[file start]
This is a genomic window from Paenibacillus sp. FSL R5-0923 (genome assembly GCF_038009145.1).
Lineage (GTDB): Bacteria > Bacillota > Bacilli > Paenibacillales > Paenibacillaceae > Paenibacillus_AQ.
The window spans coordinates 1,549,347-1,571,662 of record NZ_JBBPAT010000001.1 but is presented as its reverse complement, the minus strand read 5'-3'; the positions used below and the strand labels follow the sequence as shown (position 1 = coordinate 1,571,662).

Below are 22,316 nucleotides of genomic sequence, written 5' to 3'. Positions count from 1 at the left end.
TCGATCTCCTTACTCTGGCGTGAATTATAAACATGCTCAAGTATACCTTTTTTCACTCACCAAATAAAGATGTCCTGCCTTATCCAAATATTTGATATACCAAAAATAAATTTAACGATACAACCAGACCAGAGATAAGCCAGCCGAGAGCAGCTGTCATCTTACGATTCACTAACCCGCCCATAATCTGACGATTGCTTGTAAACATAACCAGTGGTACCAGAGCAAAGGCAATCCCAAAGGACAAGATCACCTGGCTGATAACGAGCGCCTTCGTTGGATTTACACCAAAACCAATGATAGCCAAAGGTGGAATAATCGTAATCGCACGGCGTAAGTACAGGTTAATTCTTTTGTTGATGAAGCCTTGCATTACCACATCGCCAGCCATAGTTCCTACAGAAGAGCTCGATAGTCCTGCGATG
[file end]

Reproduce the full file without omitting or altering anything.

This is a genomic window from Paenibacillus sp. FSL R5-0923 (genome assembly GCF_038009145.1).
Lineage (GTDB): Bacteria > Bacillota > Bacilli > Paenibacillales > Paenibacillaceae > Paenibacillus_AQ.
The window spans coordinates 1,549,347-1,571,662 of record NZ_JBBPAT010000001.1 but is presented as its reverse complement, the minus strand read 5'-3'; the positions used below and the strand labels follow the sequence as shown (position 1 = coordinate 1,571,662).

Below are 22,316 nucleotides of genomic sequence, written 5' to 3'. Positions count from 1 at the left end.
TCGATCTCCTTACTCTGGCGTGAATTATAAACATGCTCAAGTATACCTTTTTTCACTCACCAAATAAAGATGTCCTGCCTTATCCAAATATTTGATATACCAAAAATAAATTTAACGATACAACCAGACCAGAGATAAGCCAGCCGAGAGCAGCTGTCATCTTACGATTCACTAACCCGCCCATAATCTGACGATTGCTTGTAAACATAACCAGTGGTACCAGAGCAAAGGCAATCCCAAAGGACAAGATCACCTGGCTGATAACGAGCGCCTTCGTTGGATTTACACCAAAACCAATGATAGCCAAAGGTGGAATAATCGTAATCGCACGGCGTAAGTACAGGTTAATTCTTTTGTTGATGAAGCCTTGCATTACCACATCGCCAGCCATAGTTCCTACAGAAGAGCTCGATAGTCCTGCGATG